Submit an application to the RBI:-  The application must be in writing and signed by an authorized signatory of the NBFC. The application must include the following information:

  • The name of the NBFC
  • The registration number of the NBFC
  • The reason for the surrender of the license
  • A list of all assets and liabilities of the NBFC

Provide supporting documents:-  The following documents must accompany the application:

  • A copy of the NBFC’s Certificate of Registration (CoR)
  • A copy of the NBFC’s latest balance sheet and profit and loss statement
  • A list of all the NBFC’s assets and liabilities
  • A letter from the NBFC’s auditor confirming that the NBFC is solvent and has no outstanding liabilities

Wait for the RBI’s approval:- The RBI will review the application and may request additional information. If the RBI approves the application, the NBFC will be required to wind down its operations and cease all financial activities.

Wind down operations:- The NBFC must wind down its operations within a specified timeframe, including repaying all debts, disposing of all assets, and closing all accounts.

Cease all financial activities:- Once the NBFC has wound down its operations, it must cease all financial activities. It includes providing loans, issuing guarantees, and accepting deposits.

The RBI may impose penalties on NBFCs that fail to comply with the requirements for surrendering a license. These penalties may include fines, suspension of operations, or revocation of the license.

What happens after the surrender of the NBFC license?

When an NBFC surrenders its license, it can no longer carry on any activities regulated by the Reserve Bank of India (RBI). It includes accepting public deposits, lending money, and providing financial services. The NBFC must also wind down its business and repay all its debts.

The process of winding down an NBFC can be complex. The NBFC must identify all of its assets and liabilities and then sell or dispose of its assets to raise money to repay its debts. Once the debts have been repaid, the NBFC can be dissolved.

Impact of surrendering the NBFC license?

The impact of surrendering an NBFC license can be significant for the company and its stakeholders. Here are some of the key impacts:

Loss of customers: When an NBFC surrenders its license, it can no longer offer financial services to its customers. It can lead to customer losses, further damaging the company’s financial performance.

Damage to reputation: Surrendering an NBFC license can damage the company’s reputation. It can make it difficult for the company to attract new customers or to raise capital in the future.

Legal implications: Surrendering an NBFC license can have a number of legal implications for the company. For example, the company may be required to repay its creditors’ debts.

Alternatives to surrendering NBFC license


The best alternative for an NBFC will depend on the specific circumstances of the company. If an NBFC is facing financial difficulties, it may be necessary to surrender its license. However, if the NBFC is simply looking to change its business focus or to operate under a different regulatory framework, there may be other alternatives available.

NBFC Takeover: An NBFC may sell its business to another company/management. It can be a good option for an NBFC not interested in operating in the financial services sector. When an NBFC sells its business, it receives a payment from the buyer. It can be used to repay debts, pay shareholders, invest in other businesses.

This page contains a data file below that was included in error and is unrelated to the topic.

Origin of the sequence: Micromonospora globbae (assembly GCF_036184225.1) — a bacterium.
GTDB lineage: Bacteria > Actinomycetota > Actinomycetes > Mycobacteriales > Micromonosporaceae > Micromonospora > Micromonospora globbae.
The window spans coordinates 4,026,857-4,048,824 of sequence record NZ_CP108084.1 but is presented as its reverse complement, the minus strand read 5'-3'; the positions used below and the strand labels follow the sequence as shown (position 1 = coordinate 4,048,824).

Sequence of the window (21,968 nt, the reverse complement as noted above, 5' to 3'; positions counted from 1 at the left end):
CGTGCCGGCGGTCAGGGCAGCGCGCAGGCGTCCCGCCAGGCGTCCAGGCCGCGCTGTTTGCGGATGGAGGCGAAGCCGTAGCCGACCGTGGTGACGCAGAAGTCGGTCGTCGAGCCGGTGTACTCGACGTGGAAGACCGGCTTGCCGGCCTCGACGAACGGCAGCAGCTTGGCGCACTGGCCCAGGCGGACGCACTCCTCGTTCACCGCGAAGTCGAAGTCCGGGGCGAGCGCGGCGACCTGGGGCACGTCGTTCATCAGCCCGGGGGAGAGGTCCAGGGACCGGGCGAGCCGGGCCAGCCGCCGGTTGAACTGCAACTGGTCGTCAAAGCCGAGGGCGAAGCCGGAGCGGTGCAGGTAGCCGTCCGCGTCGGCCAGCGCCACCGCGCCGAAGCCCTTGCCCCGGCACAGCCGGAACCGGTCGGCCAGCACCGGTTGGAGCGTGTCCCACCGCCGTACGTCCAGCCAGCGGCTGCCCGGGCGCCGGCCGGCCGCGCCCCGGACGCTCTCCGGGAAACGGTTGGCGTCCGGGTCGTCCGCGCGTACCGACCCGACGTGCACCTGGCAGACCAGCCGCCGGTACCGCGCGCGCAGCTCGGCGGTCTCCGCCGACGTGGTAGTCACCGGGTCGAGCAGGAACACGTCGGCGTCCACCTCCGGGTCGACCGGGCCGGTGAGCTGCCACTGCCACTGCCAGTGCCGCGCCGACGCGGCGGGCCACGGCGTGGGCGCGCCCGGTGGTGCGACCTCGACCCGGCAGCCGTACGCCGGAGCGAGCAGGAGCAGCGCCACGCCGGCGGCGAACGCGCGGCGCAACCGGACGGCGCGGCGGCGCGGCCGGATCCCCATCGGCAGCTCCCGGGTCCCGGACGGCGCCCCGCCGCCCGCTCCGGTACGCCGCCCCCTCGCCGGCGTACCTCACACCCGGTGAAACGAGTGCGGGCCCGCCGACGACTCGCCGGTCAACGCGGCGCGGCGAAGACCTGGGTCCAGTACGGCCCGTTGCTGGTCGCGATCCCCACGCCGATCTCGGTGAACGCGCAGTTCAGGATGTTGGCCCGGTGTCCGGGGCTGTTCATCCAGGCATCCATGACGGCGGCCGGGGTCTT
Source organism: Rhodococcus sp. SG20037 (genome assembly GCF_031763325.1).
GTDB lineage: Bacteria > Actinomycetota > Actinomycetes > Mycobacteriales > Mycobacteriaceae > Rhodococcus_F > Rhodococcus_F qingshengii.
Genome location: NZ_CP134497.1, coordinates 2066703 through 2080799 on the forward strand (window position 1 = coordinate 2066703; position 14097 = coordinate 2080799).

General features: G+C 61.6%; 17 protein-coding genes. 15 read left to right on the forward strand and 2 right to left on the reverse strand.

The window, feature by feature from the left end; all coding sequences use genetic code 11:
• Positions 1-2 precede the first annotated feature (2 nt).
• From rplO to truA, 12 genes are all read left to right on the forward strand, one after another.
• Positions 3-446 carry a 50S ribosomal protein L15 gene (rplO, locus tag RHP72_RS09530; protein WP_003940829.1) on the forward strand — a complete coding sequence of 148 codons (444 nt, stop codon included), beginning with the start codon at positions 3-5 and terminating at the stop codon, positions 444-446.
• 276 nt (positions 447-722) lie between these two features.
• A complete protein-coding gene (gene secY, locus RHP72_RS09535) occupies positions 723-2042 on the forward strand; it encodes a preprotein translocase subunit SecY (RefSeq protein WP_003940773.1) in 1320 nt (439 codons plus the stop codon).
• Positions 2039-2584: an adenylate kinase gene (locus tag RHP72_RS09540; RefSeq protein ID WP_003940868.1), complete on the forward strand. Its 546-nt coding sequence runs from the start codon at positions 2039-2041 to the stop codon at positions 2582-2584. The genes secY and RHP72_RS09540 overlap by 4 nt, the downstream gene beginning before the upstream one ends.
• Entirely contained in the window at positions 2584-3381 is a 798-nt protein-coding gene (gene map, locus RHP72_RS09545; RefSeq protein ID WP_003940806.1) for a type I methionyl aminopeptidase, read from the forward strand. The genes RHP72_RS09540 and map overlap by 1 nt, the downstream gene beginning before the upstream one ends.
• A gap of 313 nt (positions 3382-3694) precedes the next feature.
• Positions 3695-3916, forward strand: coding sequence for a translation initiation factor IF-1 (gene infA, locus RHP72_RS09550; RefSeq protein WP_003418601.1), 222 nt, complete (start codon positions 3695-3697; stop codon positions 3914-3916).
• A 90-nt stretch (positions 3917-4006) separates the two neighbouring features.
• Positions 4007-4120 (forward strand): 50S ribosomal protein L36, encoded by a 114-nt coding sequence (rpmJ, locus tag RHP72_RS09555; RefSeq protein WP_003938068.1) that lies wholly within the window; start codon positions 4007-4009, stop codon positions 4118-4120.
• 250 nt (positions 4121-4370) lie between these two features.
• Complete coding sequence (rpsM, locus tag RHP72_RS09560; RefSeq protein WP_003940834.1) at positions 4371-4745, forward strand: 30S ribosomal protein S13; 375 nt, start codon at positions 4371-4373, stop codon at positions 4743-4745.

Change in business focus: If an NBFC is no longer interested in providing financial services, it may be able to change its business focus to focus on activities that do not require a license from the RBI. For example, an NBFC could focus on providing non-financial services, such as consulting or training. This would allow the NBFC to continue operating as a going concern, but it would also allow the company to exit the financial services industry.

Merger: A merger can be a good option for an NBFC that is facing financial difficulties. By merging with another financial institution, the NBFC can access new capital and resources. This can help the NBFC to turn around its financial performance and to continue operating under the new entity’s license.

Voluntary liquidation: Voluntary liquidation is a last resort option for an NBFC, and it should only be considered if the NBFC is unable to find a more viable solution. When an NBFC voluntarily liquidates, it sells its assets and uses the proceeds to repay its debts. Once all of the debts have been repaid, the NBFC is dissolved.

Selling to another company/management can be a good option for an NBFC because it allows the NBFC to exit the financial services sector without having to go through the process of surrendering its license. It can also be a good option for the NBFC’s customers, employees, and creditors because it ensures that they will not be affected by the NBFC’s decision to exit the financial services sector.


Surrendering an NBFC license is a serious decision that should not be taken lightly. There are a number of factors to consider, including the impact on the company, its stakeholders, and the financial system as a whole. If you are considering surrendering your NBFC license, it is important to speak to an attorney or financial advisor to understand the full implications of your decision.

And NBFC Advisory can be of assistance here. We’ll walk you through all the regulations and legal requirements necessary to return your license. Additionally, we provide services like NBFC takeovers. Regardless of how complicated the procedure and documentation for NBFC Acquisition/NBFC Takeover with RBI is, our professionals can help you streamline the process by guiding you through each step. Contact us to find out more.